The behavior of respirable particles being swept off a surface by the passage of a shock wave presents an interesting but little-studied problem. This problem has wide-ranging applications, from military to aerospace, and is being studied both numerically and experimentally. Here, we describe how a shock tube facility was modified to provide a dependable platform for such a study, with highly repeatable and well-characterized initial conditions. During the experiments, particle size distribution, surface chemical composition (that determines adhesion force between the particles and the surface), and the Mach number are closely controlled. Time-resolved visualization of the particle cloud forming after the shock passage provides insights into the physics of the flow, including the effect of the adhesion force on the growth of the cloud.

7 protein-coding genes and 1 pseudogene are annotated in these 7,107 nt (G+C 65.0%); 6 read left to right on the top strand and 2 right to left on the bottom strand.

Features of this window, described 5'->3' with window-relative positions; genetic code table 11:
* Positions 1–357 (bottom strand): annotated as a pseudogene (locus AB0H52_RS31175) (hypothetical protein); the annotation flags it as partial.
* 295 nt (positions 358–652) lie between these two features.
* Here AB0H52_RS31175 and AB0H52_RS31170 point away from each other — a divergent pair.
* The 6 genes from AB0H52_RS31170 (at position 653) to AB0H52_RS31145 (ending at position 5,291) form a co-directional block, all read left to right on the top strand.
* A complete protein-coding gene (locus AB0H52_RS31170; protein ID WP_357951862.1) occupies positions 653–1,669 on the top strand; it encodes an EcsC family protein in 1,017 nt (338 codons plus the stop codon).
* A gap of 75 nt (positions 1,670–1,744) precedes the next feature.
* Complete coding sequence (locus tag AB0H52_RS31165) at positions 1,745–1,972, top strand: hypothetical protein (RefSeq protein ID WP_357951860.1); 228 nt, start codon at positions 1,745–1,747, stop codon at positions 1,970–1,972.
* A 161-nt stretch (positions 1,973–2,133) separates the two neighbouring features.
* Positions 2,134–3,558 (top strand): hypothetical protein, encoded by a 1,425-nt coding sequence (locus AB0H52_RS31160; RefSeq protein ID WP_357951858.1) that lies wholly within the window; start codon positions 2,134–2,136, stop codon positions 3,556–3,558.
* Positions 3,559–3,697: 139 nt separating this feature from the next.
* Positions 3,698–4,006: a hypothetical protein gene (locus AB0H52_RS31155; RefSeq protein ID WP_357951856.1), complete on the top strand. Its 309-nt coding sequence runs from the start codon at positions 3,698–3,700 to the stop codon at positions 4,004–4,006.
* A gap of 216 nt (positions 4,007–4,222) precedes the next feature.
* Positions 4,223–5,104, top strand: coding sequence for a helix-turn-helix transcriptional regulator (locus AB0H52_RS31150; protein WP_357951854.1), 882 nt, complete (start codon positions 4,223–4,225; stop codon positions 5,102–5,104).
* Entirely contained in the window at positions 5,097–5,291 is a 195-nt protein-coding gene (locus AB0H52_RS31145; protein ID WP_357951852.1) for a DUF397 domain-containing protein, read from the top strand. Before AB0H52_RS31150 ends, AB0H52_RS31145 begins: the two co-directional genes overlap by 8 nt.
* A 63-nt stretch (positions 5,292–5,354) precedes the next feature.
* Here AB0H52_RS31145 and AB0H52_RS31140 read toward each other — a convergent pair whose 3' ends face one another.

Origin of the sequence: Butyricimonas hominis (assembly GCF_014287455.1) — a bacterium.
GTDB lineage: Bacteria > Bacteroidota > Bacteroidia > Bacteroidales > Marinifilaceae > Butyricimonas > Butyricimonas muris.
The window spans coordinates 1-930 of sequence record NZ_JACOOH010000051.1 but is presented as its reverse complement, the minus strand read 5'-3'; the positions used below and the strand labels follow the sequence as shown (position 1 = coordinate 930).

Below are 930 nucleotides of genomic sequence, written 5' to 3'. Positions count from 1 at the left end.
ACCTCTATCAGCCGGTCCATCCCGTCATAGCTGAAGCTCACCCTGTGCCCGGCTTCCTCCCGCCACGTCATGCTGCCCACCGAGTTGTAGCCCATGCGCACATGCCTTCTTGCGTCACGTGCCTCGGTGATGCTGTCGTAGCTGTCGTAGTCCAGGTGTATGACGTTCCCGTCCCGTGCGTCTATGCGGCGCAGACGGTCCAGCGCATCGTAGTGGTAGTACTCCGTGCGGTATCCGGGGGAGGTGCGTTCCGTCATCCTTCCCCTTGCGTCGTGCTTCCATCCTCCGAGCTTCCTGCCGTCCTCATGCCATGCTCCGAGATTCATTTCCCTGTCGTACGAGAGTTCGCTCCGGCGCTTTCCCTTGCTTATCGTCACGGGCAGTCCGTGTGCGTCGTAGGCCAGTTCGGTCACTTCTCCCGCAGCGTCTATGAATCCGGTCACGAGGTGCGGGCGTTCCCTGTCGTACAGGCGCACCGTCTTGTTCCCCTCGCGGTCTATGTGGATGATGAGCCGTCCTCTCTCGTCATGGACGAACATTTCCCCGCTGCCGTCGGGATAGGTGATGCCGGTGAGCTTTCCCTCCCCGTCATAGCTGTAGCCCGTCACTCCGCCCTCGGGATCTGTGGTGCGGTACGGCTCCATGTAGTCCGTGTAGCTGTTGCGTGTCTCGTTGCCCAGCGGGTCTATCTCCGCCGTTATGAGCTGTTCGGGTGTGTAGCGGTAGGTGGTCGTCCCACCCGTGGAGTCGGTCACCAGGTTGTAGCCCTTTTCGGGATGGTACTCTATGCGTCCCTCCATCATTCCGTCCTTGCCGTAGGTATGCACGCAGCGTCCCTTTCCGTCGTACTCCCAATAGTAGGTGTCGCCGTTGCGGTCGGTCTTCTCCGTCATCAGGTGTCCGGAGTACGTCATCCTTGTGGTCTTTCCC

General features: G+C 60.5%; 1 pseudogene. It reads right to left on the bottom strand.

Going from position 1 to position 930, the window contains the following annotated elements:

Shock-Driven Particle Transport Off Smooth and Rough Surfaces
Manuscript received August 14, 2012; final manuscript received February 13, 2013; published online April 8, 2013. Assoc. Editor: Bart van Esch.
Wayne, P. J., Vorobieff, P., Smyth, H., Bernard, T., Corbin, C., Maloney, A., Conroy, J., White, R., Anderson, M., Kumar, S., Truman, C. R., and Srivastava, D. (April 8, 2013). "Shock-Driven Particle Transport Off Smooth and Rough Surfaces." ASME. J. Fluids Eng. June 2013; 135(6): 061302. https://doi.org/10.1115/1.4023786
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